Yes, but that really isn't at the crux of the problem or the fix.

The strange looking thing is that by adding an '&' in the *var assignment*,
sync.Locker in the method set Y suddenly accepts the structure X as
implementing Y independent of whether the embedded field sync.Mutex is
direct or pointer.

Requiring an embedded pointer field to satisfy the pointer-receiver
requirement of a method set member seems logically correlated. The
obliteration of that correlation by a distant var assignment (spooky action
at a distance) is, well, strange. Guessing it has something to do with the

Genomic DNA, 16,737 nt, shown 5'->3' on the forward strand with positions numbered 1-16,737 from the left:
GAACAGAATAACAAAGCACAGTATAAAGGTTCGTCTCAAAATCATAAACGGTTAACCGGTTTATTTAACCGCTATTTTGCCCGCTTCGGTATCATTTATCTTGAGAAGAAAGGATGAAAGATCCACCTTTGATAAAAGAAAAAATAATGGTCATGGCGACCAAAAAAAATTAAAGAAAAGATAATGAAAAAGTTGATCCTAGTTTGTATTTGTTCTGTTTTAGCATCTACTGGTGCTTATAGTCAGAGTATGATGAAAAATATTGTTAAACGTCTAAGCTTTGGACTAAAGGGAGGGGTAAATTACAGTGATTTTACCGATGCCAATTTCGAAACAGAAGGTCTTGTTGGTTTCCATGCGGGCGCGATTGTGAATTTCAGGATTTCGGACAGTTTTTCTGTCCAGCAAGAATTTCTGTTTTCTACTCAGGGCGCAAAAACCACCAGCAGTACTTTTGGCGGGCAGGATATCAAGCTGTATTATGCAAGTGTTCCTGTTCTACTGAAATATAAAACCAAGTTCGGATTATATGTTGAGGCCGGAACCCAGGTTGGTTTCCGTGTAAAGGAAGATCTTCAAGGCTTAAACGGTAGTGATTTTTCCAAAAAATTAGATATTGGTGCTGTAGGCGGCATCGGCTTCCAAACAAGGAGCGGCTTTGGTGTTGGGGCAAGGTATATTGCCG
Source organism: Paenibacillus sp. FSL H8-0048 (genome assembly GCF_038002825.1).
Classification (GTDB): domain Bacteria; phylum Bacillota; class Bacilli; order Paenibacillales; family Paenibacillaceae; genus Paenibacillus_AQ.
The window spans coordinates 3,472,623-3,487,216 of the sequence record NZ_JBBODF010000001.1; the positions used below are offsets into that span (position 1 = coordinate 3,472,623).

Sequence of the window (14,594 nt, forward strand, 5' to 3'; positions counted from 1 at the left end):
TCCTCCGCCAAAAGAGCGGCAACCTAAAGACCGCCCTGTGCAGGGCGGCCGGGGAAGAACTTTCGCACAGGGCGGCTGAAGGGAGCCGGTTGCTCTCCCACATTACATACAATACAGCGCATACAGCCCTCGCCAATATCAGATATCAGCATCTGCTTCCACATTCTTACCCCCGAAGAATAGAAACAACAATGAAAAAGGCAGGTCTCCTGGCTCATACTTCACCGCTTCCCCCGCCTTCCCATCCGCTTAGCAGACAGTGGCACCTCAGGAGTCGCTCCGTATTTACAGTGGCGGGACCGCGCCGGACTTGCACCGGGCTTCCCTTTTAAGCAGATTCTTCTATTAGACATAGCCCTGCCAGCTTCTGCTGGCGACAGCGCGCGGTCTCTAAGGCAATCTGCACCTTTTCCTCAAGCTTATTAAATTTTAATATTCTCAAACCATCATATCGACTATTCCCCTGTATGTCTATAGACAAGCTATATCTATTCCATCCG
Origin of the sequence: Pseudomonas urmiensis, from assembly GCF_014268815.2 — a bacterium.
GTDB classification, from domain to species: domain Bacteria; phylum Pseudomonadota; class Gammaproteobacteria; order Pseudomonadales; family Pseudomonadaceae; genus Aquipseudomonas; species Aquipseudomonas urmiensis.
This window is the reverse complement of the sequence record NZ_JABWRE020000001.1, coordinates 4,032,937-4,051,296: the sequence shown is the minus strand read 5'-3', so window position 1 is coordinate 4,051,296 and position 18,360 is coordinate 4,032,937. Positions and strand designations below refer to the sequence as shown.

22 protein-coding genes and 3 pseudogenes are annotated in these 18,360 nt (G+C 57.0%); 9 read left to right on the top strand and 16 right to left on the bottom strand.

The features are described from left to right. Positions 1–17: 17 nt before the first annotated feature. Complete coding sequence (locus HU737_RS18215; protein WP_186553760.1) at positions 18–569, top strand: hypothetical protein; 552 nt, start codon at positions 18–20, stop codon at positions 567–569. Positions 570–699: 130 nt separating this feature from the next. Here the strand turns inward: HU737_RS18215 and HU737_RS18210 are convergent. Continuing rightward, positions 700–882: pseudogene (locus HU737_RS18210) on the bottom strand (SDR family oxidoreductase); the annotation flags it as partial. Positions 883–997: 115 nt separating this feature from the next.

heuristics of the type-inferencing system, but a guess is far shy of a
comfortable understanding.

On Thursday, August 27, 2015 at 6:02:55 PM UTC-7, James Aguilar wrote:

Yes. The Lock and Unlock functions require pointer receivers because it
only makes sense to lock the original mutex, not a copy of it. When you
have non-pointer receivers, the receiving object is not the original, it is
a copy.
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